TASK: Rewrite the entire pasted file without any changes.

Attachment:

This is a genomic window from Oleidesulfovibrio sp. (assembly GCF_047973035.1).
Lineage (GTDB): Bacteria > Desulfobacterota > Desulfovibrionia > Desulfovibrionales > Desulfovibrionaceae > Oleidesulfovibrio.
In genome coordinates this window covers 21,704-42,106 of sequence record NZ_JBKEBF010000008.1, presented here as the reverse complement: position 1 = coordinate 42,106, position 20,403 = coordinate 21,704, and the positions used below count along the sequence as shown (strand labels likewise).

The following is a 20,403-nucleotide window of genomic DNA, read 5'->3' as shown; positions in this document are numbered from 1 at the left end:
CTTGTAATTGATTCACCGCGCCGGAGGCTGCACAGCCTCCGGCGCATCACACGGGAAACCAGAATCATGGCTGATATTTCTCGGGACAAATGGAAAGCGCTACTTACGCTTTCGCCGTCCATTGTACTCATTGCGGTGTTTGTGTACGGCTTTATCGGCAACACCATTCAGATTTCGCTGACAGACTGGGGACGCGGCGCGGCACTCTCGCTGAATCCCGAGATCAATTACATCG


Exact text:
This is a genomic window from Oleidesulfovibrio sp. (assembly GCF_047973035.1).
Lineage (GTDB): Bacteria > Desulfobacterota > Desulfovibrionia > Desulfovibrionales > Desulfovibrionaceae > Oleidesulfovibrio.
In genome coordinates this window covers 21,704-42,106 of sequence record NZ_JBKEBF010000008.1, presented here as the reverse complement: position 1 = coordinate 42,106, position 20,403 = coordinate 21,704, and the positions used below count along the sequence as shown (strand labels likewise).

The following is a 20,403-nucleotide window of genomic DNA, read 5'->3' as shown; positions in this document are numbered from 1 at the left end:
CTTGTAATTGATTCACCGCGCCGGAGGCTGCACAGCCTCCGGCGCATCACACGGGAAACCAGAATCATGGCTGATATTTCTCGGGACAAATGGAAAGCGCTACTTACGCTTTCGCCGTCCATTGTACTCATTGCGGTGTTTGTGTACGGCTTTATCGGCAACACCATTCAGATTTCGCTGACAGACTGGGGACGCGGCGCGGCACTCTCGCTGAATCCCGAGATCAATTACATCG